Depending upon the severity of the tear and the surgeon’s confidence in the quality of the repair, which I’ve hear described as “sewing moonbeams to flatus,” the athlete can return to running somewhere between 3-6 months post op.  Sort of ruins your whole season doesn’t it?

When diagnosed acutely, options include operative or non-operative treatment, most often the younger population choosing surgery. This could be either a traditional open operation or a percutaneous procedure. That said, there is an increased risk of complication (infection, adhesions, etc.) over those who’ve chosen the non-surgical route but a slightly lower incidence of re-rupture. Following the operation, most patients will be placed in a cast or splint short term followed by a functional brace. Return to sport varies depending on the solidity of the repair, post-op pain, and ability to prevent re-injury.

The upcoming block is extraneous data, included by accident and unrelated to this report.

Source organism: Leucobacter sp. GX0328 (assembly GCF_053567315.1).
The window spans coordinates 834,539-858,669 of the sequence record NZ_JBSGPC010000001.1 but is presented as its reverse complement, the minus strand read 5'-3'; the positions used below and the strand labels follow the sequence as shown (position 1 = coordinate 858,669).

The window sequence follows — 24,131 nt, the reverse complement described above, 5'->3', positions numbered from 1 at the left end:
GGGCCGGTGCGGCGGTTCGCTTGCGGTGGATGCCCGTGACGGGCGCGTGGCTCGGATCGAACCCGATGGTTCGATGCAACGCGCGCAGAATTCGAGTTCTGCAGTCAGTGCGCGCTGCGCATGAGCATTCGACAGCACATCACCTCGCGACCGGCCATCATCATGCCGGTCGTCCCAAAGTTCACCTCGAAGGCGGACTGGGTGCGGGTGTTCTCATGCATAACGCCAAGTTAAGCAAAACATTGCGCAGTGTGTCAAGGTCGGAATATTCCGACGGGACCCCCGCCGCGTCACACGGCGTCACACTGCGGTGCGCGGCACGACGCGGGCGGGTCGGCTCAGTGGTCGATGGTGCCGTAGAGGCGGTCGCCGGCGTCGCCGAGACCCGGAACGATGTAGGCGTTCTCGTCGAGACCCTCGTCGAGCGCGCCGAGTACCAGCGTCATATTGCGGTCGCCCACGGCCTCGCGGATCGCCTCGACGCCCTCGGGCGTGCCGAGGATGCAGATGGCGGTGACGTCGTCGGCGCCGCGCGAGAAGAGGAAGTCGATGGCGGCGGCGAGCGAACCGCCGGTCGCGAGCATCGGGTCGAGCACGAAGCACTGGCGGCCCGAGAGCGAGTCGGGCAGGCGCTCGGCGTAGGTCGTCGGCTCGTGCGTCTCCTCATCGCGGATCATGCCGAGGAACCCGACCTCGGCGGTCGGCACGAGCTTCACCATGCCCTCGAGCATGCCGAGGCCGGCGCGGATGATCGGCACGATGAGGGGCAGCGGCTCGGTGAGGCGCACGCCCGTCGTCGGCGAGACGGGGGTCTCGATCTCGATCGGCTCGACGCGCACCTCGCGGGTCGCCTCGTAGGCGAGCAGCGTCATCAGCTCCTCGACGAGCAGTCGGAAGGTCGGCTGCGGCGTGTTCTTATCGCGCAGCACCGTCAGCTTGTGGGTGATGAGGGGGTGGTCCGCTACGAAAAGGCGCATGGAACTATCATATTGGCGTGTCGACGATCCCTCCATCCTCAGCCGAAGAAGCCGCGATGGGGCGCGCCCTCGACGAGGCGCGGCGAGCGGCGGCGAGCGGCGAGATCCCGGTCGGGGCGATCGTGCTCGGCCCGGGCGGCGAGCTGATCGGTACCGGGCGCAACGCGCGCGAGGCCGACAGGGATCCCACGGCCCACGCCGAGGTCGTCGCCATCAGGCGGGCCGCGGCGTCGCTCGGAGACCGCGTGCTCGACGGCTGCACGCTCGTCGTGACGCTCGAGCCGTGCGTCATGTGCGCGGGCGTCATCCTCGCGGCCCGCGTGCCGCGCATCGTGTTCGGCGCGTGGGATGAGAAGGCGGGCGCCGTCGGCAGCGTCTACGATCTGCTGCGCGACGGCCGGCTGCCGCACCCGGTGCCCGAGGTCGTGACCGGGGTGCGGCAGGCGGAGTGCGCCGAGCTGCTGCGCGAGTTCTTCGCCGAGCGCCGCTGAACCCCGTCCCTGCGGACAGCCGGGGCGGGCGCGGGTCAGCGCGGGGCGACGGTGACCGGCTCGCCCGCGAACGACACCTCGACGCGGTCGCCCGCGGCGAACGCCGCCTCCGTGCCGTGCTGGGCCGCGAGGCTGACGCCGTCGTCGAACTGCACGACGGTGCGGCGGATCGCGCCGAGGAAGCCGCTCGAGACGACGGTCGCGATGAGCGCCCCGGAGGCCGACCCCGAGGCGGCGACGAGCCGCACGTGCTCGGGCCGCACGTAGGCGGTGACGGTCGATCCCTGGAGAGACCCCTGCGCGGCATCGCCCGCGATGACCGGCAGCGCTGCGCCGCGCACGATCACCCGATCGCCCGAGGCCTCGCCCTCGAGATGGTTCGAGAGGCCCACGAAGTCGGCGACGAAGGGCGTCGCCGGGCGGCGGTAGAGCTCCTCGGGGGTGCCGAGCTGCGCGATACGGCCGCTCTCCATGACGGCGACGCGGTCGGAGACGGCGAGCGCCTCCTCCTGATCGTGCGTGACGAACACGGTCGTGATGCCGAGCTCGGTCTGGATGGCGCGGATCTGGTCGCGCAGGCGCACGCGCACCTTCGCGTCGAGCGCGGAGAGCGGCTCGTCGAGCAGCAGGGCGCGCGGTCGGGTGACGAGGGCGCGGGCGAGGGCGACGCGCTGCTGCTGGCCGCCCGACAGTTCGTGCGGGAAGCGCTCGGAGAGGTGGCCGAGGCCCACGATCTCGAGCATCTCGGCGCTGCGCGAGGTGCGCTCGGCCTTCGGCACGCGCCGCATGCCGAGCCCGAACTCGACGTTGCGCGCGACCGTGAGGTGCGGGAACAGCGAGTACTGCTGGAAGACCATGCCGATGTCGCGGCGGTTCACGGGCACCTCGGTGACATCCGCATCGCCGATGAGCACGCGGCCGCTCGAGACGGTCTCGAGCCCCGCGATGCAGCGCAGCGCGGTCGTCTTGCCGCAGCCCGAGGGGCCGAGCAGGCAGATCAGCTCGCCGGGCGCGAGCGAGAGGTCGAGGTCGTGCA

Over the past several years, an effort’s been made to determine if the current level of success in returning the athlete back to his/her sport can’t just as easily be accomplished without an operation.  This could possibly eliminate the associated complications of post surgical infection, bleeding, nerve damage, etc. and likely lower the cost of treatment.  The beef against non-surgical care has always been that there’s a trade off that by lowering the associated surgical rate of complications you also increase the number of re-ruptures.